Krueger RF, Eaton NR, Clark LA, Watson D, Markon KE, Derringer J, Skodol A, & Livesley WJ. (2011) Deriving an Empirical Structure of Personality Pathology for DSM-5. Journal of personality disorders, 25(2), 170-91. PMID: 21466248  

  • April 9, 2011
  • 12:38 PM
  • 1,829 views

who’s afraid of the big, bad alien invaders?

by Greg Fish in weird things

Another day, another proposed solution to the Fermi Paradox, which asks where are all the aliens if the skies are just filled with extraterrestrial empires. Yesterday, my good frienemies at the arXiv blog shone a light on a paper by a quantum theorist which tackles the possible interactions between alien species from evolutionary points of [...]... Read more »

Adrian Kent. (2011) Too Damned Quiet?. n/a. arXiv: 1104.0624v1

  • April 9, 2011
  • 12:11 PM
  • 1,296 views

Disorder promotes stereotyping

by William Lu in The Quantum Lobe Chronicles

Xenophobic exclusion has been ubiquitous throughout history. However, the explanation of such a phenomenon has been little understood. Interesting research conducted by Stapel and Lindenberg published in the latest Science has brought us closer to some answers. They found that people who are in a disordered environment (e.g. unclean subway station) exhibit greater discriminatory behavior (e.g. decision to sit further away from a black person compared to a white person). The authors suggest that when the brain faces disorder there is an equal need for order. One way to reach order is through stereotyping. It's the brain's way of making sense of the world. Too bad it doesn't work all the time.Stapel DA, & Lindenberg S (2011). Coping with chaos: how disordered contexts promote stereotyping and discrimination. Science (New York, N.Y.), 332 (6026), 251-3 PMID: 21474762... Read more »

  • April 9, 2011
  • 10:32 AM
  • 2,182 views

The Meaning of Mastodon Tusks

by Laelaps in Laelaps


Until recently, I did not fully appreciate fossil teeth. Their significance for identifying species and narrowing down the general diet of extinct animals was obvious, but I didn’t understand that teeth also hold intricate records of an individual animal’s life. Tiny pits and scratches on enamel can reveal what a creature was eating around the [...]... Read more »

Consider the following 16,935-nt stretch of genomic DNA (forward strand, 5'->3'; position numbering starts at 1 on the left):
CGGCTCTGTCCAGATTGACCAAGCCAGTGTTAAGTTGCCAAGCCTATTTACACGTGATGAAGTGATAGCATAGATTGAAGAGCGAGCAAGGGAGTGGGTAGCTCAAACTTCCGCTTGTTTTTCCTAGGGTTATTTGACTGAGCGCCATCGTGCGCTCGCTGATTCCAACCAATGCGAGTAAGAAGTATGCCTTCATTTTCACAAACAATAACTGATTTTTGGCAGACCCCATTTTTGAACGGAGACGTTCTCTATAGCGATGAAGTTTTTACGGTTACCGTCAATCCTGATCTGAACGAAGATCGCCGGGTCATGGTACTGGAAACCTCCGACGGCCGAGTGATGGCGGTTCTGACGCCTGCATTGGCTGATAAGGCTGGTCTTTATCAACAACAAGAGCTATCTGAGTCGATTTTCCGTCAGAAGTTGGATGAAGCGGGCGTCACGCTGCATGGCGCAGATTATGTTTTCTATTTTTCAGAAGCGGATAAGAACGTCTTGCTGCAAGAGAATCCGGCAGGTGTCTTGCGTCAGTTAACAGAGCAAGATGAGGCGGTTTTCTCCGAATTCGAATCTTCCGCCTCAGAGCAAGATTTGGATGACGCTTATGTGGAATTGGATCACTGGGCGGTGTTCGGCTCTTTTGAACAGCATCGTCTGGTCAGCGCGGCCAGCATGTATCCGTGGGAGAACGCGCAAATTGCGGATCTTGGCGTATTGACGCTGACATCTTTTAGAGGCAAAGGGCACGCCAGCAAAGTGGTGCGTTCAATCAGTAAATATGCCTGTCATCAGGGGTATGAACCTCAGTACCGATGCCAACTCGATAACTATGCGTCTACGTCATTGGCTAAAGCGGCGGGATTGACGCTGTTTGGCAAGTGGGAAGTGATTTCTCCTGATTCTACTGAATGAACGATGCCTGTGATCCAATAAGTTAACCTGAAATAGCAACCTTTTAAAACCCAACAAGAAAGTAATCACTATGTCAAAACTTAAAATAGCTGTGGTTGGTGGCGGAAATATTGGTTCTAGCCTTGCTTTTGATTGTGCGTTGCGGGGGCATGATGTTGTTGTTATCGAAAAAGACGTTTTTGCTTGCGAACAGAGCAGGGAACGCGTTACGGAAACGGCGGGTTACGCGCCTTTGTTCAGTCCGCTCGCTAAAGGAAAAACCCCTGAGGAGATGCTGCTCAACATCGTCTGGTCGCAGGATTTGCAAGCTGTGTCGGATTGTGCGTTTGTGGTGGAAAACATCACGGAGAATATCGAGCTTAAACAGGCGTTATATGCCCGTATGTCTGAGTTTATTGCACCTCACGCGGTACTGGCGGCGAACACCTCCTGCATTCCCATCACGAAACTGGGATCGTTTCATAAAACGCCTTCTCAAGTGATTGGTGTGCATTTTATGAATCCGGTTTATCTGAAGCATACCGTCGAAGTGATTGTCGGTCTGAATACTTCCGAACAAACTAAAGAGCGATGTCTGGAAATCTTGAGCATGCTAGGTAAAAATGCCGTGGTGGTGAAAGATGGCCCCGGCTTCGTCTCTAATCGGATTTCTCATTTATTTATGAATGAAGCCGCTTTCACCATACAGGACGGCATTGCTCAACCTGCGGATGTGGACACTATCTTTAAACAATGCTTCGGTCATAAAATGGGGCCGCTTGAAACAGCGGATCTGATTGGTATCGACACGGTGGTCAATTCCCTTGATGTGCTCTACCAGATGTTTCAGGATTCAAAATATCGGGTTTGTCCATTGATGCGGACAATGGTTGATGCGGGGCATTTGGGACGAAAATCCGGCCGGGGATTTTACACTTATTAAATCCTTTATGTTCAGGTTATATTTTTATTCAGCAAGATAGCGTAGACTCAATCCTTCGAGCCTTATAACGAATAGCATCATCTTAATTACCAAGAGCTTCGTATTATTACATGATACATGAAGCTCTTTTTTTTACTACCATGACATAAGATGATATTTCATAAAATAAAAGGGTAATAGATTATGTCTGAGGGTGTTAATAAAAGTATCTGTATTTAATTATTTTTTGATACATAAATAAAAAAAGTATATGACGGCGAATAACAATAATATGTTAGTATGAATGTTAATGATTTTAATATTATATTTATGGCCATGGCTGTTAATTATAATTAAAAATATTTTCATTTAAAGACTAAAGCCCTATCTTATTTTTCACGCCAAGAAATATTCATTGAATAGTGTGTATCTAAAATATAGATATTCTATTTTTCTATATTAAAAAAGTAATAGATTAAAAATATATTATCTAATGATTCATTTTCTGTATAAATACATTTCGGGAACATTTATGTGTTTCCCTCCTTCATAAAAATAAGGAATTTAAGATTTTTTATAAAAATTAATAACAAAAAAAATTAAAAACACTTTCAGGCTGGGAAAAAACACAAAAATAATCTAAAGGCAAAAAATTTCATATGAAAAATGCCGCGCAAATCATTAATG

• April 9, 2011
  • 05:25 AM
  • 1,970 views

Detecting pathogens in medieval Venice

by Michelle Ziegler in Contagions

Medieval Venice was a trading empire, one of the busiest ports of the late medieval world. As a hub of commerce waves of plague visited and revisited Venice in 1348, 1462, 1485, 1506, 1575-1577, and 1630-1632 with the last two producing mortality rates around 30% of the population (Tran et al, 2011). As we all [...]... Read more »

Fournier PE, Ndihokubwayo JB, Guidran J, Kelly PJ, & Raoult D. (2002) Human pathogens in body and head lice. Emerging infectious diseases, 8(12), 1515-8. PMID: 12498677  

Foucault C, Brouqui P, & Raoult D. (2006) Bartonella quintana characteristics and clinical management. Emerging infectious diseases, 12(2), 217-23. PMID: 16494745  

  • April 9, 2011
  • 05:00 AM
  • 774 views

How old am I?

by Sean Roberts in A Replicated Typo 2.0


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It’s my birthday!  But how old am I?  Well, that’s not such a straightforward question.  Even a seemingly well-defined concept such as age can be affected by cultural factors
First, my age in years is a bit of an estimate of the actual amount of time I’ve been alive, due to leap-years etc.  Second, a year is . . . → Read More: How old am I?... Read more »

Knodel J, & Chayovan N. (1991) Age and birth date reporting in Thailand. Asian and Pacific population forum / East-West Population Institute, East-West Center, 5(2-3), 41. PMID: 12343437  

  • April 9, 2011
  • 02:36 AM
  • 2,441 views

Liberals Are Conflicted and Conservatives Are Afraid

by The Neurocritic in The Neurocritic